9 Lahtinen, S. J., Boyle, R. J., Kivivuori, S., Oppedisano, F., Smith, K. R., Robins-Browne, R., ... & Tang, M. L.  (2009). Prenatal probiotic administration can influence Bifidobacterium microbiota development in  infants at high risk of allergy. Journal of Allergy and Clinical Immunology, 123(2), 499-501.

10 Oksanen, P. J., Salminen, S., Saxelin, M., Hämäläinen, P., Ihantola-Vormisto, A., Muurasniemi-Isoviita,  L., ... & Vapaatalo, H. (1990). Prevention of travellers diarrhoea by Lactobacillus GG. Annals of medicine,  22(1), 53-56. 

11 Hatakka, K., Ahola, A. J., Yli-Knuuttila, H., Richardson, M., Poussa, T., Meurman, J. H., & Korpela, R.  (2007). Probiotics reduce the prevalence of oral Candida in the elderly—a randomized controlled trial.  Journal of dental research, 86(2), 125-130. 

12 EFSA Panel on Biological Hazards (BIOHAZ). EFSA Journal. 2015;13:4331. 

13 Food and Drug Administration. GRAS Notice No GRN 000049. 2002. 

14 Sindhu, K. N., Sowmyanarayanan, T. V., Paul, A., Babji, S., Ajjampur, S. S., Priyadarshini, S., ... & Kang, G.  (2014). Immune response and intestinal permeability in children with acute gastroenteritis treated with  Lactobacillus rhamnosus GG: a randomized, double-blind, placebo-controlled trial. Clinical infectious  diseases, 58(8), 1107-1115.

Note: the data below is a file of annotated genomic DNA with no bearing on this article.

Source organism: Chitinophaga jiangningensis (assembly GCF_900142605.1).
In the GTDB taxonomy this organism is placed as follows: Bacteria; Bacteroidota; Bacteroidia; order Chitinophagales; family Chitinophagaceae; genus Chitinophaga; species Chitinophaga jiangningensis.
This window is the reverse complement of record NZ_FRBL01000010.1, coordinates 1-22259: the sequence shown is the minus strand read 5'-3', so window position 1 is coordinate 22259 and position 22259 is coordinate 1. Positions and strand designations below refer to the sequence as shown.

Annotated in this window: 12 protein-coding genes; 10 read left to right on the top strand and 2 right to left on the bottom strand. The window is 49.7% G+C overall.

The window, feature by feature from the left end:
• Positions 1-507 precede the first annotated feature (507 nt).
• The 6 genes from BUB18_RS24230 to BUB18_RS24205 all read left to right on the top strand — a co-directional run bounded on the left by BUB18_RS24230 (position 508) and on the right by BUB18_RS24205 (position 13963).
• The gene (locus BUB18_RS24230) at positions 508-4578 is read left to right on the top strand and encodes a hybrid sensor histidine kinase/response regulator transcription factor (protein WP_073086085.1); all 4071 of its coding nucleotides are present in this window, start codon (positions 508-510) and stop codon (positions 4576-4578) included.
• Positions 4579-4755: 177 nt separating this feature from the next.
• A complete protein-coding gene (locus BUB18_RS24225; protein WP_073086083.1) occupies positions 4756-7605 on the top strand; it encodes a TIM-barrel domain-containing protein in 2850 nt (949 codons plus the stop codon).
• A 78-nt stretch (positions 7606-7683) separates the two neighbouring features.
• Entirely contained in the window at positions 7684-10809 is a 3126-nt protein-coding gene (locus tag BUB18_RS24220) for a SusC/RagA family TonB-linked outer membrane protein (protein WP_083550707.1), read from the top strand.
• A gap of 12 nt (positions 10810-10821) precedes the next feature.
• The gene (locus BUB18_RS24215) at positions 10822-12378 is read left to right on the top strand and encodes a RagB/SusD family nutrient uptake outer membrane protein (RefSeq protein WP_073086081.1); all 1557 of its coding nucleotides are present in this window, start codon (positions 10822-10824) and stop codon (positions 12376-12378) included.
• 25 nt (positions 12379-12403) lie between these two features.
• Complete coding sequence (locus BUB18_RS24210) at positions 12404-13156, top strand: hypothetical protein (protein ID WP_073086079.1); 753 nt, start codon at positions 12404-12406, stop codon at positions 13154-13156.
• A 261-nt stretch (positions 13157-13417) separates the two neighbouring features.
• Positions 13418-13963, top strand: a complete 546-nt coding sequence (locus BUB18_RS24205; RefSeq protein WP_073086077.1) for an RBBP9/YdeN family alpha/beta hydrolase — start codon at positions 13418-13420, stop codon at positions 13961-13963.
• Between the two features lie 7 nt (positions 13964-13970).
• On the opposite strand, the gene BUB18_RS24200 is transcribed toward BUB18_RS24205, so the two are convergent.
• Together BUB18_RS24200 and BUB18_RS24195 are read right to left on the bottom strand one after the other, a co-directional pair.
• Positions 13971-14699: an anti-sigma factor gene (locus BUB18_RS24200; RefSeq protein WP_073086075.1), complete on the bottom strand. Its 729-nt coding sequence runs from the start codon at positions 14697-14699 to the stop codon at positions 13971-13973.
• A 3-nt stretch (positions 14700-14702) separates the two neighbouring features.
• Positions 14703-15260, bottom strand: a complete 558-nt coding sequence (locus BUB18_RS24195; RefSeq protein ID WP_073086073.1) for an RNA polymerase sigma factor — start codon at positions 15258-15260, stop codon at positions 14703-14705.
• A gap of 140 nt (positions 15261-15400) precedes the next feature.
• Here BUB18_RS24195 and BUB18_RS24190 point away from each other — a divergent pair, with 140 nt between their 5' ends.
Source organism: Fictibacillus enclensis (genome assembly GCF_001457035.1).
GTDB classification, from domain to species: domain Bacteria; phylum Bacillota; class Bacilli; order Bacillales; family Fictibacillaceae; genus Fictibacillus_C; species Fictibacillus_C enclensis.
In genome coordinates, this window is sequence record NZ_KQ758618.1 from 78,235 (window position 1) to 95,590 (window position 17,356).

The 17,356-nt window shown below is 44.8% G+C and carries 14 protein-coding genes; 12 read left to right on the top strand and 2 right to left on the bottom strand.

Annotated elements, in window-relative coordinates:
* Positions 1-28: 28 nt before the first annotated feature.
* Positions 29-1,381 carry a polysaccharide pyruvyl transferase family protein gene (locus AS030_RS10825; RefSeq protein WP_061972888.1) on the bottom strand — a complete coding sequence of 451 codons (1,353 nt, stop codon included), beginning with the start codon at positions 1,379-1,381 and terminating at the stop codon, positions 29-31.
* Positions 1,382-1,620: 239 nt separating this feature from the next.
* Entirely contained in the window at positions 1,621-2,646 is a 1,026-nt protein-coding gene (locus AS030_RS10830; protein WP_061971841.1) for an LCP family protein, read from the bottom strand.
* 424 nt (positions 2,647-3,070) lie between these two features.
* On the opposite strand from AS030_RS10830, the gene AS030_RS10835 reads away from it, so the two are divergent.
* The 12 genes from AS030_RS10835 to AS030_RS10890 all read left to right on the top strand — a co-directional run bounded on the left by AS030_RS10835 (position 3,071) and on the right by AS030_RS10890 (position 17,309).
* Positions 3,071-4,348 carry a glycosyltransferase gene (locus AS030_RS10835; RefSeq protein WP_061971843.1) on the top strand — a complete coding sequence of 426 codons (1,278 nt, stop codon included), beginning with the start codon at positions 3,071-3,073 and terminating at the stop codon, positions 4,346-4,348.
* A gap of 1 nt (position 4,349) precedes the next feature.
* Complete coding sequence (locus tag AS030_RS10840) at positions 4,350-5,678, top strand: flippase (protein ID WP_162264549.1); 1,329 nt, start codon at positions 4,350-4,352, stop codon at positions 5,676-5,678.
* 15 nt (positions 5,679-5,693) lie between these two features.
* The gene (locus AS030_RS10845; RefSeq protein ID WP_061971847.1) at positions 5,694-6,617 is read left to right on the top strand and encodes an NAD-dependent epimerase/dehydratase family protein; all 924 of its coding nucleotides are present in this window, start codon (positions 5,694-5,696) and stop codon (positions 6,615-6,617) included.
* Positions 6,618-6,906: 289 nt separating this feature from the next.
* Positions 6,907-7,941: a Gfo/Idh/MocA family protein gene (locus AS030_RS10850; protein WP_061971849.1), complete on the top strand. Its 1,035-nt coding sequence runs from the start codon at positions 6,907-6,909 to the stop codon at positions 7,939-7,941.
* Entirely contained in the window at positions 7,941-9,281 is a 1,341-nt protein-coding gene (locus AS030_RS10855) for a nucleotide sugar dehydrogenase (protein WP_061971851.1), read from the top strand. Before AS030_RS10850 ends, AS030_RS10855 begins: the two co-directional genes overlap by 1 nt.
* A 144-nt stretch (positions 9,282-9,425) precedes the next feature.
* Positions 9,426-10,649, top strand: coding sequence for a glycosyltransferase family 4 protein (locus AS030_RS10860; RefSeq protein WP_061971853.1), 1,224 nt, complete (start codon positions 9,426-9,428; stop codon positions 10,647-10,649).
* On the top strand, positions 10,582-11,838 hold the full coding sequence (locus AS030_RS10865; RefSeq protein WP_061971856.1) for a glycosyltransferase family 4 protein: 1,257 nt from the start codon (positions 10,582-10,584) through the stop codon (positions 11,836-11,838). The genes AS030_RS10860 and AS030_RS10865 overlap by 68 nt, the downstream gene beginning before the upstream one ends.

15 Aggarwal, S., Upadhyay, A., Shah, D., Teotia, N., Agarwal, A., & Jaiswal, V. (2014). Lactobacillus GG for  treatment of acute childhood diarrhoea: An open labelled, randomized controlled trial. The Indian journal  of medical research, 139(3), 379. 

16 Hojsak, I., Snovak, N., Abdović, S., Szajewska, H., Mišak, Z., & Kolaček, S. (2010). Lactobacillus GG in the  prevention of gastrointestinal and respiratory tract infections in children who attend day care centers: a  randomized, double-blind, placebo-controlled trial. Clinical Nutrition, 29(3), 312-316.

17 Näse, L., Hatakka, K., Savilahti, E., Saxelin, M., Pönkä, A., Poussa, T., ... & Meurman, J. H. (2001). Effect  of long–term consumption of a probiotic bacterium, Lactobacillus rhamnosus GG, in milk on dental  caries and caries risk in children. Caries research, 35(6), 412-420. 

18 Glavina, D., Goršeta, K., Škrinjarić, I., Negovetić Vranić, D., Mehulić, K., & Kožul, K. (2012). Effect of LGG  yoghurt on Streptococcus mutans and Lactobacillus spp. salivary counts in children. Collegium  antropologicum, 36(1), 129-132. 

19 Davidson, L. E., Fiorino, A. M., Snydman, D. R., & Hibberd, P. L. (2011). Lactobacillus GG as an immune  adjuvant for live-attenuated influenza vaccine in healthy adults: a randomized double-blind placebo controlled trial. European journal of clinical nutrition, 65(4), 501-507.